Name of Object:
London, United Kingdom
Victoria and Albert Museum
Date of Object:
Hegira 872–901 / AD 1468–96
Artist(s) / Craftsperson(s):
Museum Inventory Number:
Material(s) / Technique(s):
Brass inlaid with silver and possibly copper.
Height 47.6 cm, width 36 cm
Period / Dynasty:
Probably Cairo, Egypt.
A large ewer, made of hammered sheet brass inlaid with silver, with a flaring mouth, rounded body, and spreading foot; a curved handle is joined to the neck and body, and the spout is long and thin with a polygonal end. A bulbous element, which may be a later addition, is attached to the neck. Other than the ring of raised (repoussé) trefoil motifs around the base of the neck, the decoration consists mostly of engraving and inlaid silver. While the handle and spout are adorned with simple arabesques, most of the neck and body of the ewer are given over to remarkable little scenes in which real and fantastic animals – including lions, deer, rabbits, birds, and even elephants – are depicted amidst palm trees and luxuriant plants. A large inscription around the top section of the body says that the ewer was made for the wife of Sultan Qaytbay, whose name, we know, was Fatima. Unlike the rest of the decoration, the inscription is not inlaid with silver; rather, the letters are left plain and polished, and the spaces between the letters are filled with simple, if tightly coiled, arabesques which provide a contrasting background. A second inscription, found on the underside of the foot, records that the ewer was made by someone named Ahmad.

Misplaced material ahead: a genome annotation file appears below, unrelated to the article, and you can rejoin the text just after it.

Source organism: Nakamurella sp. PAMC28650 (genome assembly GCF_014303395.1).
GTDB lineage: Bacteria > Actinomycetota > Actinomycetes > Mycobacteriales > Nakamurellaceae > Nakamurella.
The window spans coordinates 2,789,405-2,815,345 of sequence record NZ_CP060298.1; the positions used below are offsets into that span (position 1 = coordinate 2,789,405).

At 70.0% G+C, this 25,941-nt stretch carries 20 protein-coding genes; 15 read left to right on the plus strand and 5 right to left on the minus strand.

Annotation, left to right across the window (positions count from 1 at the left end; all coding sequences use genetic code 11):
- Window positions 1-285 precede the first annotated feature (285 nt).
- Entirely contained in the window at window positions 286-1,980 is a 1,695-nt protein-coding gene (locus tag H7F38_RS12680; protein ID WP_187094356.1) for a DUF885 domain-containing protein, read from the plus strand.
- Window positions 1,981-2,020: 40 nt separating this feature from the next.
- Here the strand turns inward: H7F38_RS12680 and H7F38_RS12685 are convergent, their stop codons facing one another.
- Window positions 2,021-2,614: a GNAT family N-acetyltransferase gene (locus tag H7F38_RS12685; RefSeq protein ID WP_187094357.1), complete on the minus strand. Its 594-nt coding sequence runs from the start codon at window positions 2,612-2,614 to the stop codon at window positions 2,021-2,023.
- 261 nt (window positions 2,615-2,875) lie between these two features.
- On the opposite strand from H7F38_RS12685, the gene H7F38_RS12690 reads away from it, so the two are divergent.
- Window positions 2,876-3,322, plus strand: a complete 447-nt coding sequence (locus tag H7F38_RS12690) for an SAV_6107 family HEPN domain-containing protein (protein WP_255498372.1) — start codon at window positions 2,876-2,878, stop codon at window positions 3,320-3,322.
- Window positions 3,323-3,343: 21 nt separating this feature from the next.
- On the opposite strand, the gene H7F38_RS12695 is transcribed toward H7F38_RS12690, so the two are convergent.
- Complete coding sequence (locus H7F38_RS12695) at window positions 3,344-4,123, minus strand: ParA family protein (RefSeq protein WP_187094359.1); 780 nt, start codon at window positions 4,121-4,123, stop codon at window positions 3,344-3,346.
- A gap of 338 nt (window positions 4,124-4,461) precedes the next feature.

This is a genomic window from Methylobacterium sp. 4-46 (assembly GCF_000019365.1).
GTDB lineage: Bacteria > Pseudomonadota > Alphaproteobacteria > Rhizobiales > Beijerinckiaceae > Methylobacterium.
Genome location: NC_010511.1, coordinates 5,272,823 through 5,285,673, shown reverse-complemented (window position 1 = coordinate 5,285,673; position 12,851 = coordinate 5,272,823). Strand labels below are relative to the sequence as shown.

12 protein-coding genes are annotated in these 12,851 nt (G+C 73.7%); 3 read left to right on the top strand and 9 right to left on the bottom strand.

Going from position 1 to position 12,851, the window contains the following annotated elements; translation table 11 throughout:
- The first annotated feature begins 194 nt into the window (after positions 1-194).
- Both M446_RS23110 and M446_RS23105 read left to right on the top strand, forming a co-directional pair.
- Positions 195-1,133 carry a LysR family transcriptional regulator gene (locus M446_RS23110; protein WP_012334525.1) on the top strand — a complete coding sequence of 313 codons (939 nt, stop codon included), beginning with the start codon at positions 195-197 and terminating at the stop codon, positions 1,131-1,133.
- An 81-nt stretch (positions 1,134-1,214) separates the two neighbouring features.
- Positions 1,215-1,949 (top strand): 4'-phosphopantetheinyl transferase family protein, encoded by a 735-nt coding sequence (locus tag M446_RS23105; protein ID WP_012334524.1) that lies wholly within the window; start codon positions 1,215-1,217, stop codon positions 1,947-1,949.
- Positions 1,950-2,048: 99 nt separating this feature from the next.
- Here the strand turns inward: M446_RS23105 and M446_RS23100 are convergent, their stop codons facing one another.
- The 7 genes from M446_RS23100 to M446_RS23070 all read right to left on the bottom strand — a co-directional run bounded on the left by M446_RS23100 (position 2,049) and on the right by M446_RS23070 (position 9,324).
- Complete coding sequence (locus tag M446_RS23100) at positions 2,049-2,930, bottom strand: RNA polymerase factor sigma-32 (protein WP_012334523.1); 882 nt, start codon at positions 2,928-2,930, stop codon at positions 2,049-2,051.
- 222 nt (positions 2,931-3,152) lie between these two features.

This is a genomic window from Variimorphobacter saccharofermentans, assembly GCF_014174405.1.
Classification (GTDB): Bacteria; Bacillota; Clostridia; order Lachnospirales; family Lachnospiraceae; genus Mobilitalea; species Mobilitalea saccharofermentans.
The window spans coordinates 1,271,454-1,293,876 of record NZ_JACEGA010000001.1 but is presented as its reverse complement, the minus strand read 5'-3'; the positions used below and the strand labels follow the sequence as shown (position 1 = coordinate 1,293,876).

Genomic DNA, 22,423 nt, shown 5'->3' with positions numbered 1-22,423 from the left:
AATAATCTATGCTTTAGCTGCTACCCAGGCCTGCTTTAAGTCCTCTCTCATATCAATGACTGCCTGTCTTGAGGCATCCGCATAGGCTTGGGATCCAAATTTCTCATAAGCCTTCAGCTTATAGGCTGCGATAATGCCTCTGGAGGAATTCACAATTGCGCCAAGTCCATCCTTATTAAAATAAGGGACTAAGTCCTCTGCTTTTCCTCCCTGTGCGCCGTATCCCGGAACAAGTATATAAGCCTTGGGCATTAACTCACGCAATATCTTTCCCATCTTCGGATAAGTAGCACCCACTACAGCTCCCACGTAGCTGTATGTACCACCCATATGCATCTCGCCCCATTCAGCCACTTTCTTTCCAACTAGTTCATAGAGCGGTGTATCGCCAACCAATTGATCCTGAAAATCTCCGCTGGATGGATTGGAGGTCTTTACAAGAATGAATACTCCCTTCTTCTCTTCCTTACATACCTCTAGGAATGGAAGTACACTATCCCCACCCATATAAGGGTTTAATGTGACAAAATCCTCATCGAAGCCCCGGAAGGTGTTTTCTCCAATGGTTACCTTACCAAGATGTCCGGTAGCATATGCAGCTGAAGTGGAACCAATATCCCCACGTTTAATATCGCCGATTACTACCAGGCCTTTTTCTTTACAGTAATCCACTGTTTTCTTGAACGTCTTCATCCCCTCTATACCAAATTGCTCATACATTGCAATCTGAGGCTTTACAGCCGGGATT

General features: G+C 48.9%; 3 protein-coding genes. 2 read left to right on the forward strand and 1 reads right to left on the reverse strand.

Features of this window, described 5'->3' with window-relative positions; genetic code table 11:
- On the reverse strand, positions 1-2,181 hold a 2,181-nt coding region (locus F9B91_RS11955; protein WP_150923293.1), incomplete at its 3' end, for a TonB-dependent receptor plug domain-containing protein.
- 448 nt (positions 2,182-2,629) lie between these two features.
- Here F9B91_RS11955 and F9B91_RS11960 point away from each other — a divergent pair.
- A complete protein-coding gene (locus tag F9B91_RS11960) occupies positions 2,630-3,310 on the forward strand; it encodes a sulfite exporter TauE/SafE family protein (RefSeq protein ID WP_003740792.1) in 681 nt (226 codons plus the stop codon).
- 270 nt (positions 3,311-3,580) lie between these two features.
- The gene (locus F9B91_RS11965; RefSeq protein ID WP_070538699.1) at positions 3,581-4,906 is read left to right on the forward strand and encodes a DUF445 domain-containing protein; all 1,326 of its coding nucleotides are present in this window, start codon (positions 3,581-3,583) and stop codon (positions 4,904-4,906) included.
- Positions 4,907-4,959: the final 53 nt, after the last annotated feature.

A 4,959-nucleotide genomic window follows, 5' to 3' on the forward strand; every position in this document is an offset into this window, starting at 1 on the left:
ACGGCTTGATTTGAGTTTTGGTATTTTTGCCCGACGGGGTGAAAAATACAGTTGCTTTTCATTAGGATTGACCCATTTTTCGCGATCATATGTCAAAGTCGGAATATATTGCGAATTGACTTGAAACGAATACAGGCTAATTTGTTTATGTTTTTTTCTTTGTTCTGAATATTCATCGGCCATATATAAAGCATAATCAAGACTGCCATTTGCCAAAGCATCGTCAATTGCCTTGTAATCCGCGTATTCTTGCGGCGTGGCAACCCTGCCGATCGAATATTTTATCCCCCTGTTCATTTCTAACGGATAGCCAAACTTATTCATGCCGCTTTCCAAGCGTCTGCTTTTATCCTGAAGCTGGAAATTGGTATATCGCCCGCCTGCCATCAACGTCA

View Short Description
A large brass ewer with decoration in inlaid silver. The decoration includes real and imaginary animals amidst trees and plants. The inscription states that the ewer was made for the wife of Sultan Qaytbay, and the presence of figural decoration suggests that it was for her private use.
Fatima, wife of Sultan Qaytbay
How date and origin were established:
The inscription states that the ewer was made for the wife of Sultan Qaytbay, who ruled from 872–901 / 1468–96.
How Object was obtained:
Purchased by the Museum in 1900.
How provenance was established:
It is probable that a royal commission would have been made in the capital.
Mayer, L., Islamic Metalworkers and Their Works, Geneva, 1959, p.27.
Citation of this web page:
Barry Wood "Ewer" in Discover Islamic Art, Museum With No Frontiers, 2019. http://islamicart.museumwnf.org/database_item.php?id=object;ISL;uk;Mus02;21;en
Prepared by: Barry Wood